Businesses in Victoria could be at risk of incurring fines of up to $10,000 as mixed messaging around the state’s order to work from home causes confusion for employers.
On Friday May 29, Victorian Premier Dan Andrews announced that Victorians who have been working from home must continue to do so for at least another month, as part of efforts to prevent a second wave of coronavirus.
Andrews’ statement advised that from June 1, the obligation for employers to keep their staff working from home would be included in the chief health officer’s directions.
“If you have been working from home, you must continue to work from home,” the statement read.
Businesses were advised that they would be subject to spot checks and could face fines of up to $9913 if they force staff back to the office.
However, two days later, the amended Restricted Activity Directions, dated Sunday May 31, phrased the direction differently, causing much confusion for businesses.
Clause 16 of the Restricted Activity Directions states: “An employer must not permit an employee to perform work at the employer’s premises where it is reasonably practicable for the employee to work at the employee’s place of residence or another suitable premises which is not the employer’s premises.”
Georgie Chapman, partner at HR Legal, told Inside FMCG that prior to the introduction of clause 16, there was no obligation on employers to ensure employees work from home, however, clause 6 of the Stay Safe Directions has always provided that a person is permitted to attend an employer’s workplace only if it is not reasonably practicable to work from home.
“There is some concern surrounding the new positive obligation on employers to prevent employees being in the workplace, even if they had been at the usual workplace in May – particularly because a breach of the obligation carries significant penalties,” Chapman told Inside FMCG.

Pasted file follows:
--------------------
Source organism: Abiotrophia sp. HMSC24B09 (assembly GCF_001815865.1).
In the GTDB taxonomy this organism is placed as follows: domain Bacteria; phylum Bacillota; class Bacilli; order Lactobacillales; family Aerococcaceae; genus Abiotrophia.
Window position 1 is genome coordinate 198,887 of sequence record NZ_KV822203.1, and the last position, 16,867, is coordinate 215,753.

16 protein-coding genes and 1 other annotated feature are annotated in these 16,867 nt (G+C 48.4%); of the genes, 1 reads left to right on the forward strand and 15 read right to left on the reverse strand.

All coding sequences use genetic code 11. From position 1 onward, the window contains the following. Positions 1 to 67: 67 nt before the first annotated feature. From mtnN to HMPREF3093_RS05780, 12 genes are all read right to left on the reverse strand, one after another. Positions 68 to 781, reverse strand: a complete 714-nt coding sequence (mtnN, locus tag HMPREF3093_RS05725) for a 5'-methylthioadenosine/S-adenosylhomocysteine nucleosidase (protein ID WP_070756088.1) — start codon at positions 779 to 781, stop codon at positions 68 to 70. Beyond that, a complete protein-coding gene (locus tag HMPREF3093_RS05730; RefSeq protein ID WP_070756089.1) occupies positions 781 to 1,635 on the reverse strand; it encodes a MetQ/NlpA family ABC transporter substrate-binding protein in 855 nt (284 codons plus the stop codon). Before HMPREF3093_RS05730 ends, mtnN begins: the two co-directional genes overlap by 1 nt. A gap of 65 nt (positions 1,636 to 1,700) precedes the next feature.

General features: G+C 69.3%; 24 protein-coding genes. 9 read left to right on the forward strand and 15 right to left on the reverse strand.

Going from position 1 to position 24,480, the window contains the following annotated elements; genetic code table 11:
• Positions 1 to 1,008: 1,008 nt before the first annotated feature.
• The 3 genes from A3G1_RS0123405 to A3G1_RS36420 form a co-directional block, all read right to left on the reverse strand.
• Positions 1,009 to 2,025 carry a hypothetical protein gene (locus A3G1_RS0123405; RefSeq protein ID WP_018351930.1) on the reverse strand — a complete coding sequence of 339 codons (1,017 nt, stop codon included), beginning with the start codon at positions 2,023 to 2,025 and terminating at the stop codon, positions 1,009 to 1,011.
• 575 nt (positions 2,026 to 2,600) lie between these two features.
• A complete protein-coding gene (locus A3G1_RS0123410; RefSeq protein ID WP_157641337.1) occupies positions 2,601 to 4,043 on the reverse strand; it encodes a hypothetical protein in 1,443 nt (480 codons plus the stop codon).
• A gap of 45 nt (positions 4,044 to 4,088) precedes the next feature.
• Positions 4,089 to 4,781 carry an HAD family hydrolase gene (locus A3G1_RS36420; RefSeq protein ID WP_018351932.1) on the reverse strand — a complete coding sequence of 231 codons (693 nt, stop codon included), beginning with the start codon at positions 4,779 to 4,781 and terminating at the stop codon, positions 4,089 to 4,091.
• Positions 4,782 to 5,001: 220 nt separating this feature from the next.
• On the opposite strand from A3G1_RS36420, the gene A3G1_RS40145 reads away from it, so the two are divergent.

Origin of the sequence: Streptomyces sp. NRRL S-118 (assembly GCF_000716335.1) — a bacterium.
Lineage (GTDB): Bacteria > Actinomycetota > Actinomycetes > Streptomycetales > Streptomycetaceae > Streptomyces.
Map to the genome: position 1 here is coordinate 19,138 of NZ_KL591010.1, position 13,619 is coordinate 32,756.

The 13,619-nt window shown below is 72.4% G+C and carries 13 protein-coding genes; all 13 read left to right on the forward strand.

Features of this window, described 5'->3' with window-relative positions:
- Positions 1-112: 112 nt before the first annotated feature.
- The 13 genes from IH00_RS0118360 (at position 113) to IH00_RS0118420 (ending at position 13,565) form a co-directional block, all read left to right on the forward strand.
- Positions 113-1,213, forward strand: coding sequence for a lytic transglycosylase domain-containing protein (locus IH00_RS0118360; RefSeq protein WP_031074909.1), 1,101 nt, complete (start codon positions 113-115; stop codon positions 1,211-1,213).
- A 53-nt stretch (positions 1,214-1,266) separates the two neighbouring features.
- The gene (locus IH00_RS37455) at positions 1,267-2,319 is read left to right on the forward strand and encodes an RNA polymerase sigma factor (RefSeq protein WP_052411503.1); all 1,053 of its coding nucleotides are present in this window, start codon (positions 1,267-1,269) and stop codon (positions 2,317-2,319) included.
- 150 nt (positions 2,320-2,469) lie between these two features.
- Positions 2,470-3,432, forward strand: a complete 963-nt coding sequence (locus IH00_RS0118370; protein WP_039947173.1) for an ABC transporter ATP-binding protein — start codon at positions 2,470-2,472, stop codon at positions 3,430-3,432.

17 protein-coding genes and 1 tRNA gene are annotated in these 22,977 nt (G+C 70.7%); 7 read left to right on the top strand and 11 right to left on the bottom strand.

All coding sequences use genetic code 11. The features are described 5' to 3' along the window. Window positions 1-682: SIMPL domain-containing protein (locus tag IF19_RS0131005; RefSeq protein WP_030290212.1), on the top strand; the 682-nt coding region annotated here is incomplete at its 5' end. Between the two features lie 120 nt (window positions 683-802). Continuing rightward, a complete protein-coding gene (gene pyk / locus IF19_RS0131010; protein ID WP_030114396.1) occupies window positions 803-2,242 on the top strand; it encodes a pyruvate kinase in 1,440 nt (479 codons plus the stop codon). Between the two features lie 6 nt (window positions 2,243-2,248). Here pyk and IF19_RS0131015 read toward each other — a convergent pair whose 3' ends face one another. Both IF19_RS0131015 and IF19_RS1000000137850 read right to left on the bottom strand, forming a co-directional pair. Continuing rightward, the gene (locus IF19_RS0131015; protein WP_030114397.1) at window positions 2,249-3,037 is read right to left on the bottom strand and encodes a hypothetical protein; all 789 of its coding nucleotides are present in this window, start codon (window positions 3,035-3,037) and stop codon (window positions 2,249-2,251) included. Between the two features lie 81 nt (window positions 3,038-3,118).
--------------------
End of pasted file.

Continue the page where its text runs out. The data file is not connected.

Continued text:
“This is particularly the case given the easing of many restrictions from June, with many employers have been planning their employees’ return to the workplace.”
Chapman said it is important to consider the circumstances in which it is “reasonably practicable” for the employee to work at home.
“What is reasonably practicable will depend on a number of circumstances including: the individual employee’s role; whether the employee is in a vulnerable person category for contracting the virus; the suitability of work activities to be performed from home; the home environment, such as partners, children, vulnerable persons and pets; the communication requirements such as frequency and type; the mental health and emotional wellbeing of the employee; and work health and safety requirements,” she said.
The Premier previously indicated that Victorians can only safely use public transport at 15 per cent capacity, therefore an influx of employees returning to office could heighten the risk of community transmission.
Chapman said while the new direction may appear to be a ‘backwards step’, it is “a necessary further deterrent to prevent a ‘second wave’ caused by a premature return to the workplace”.
Inside FMCG contacted the office of the Premier of Victoria for comment.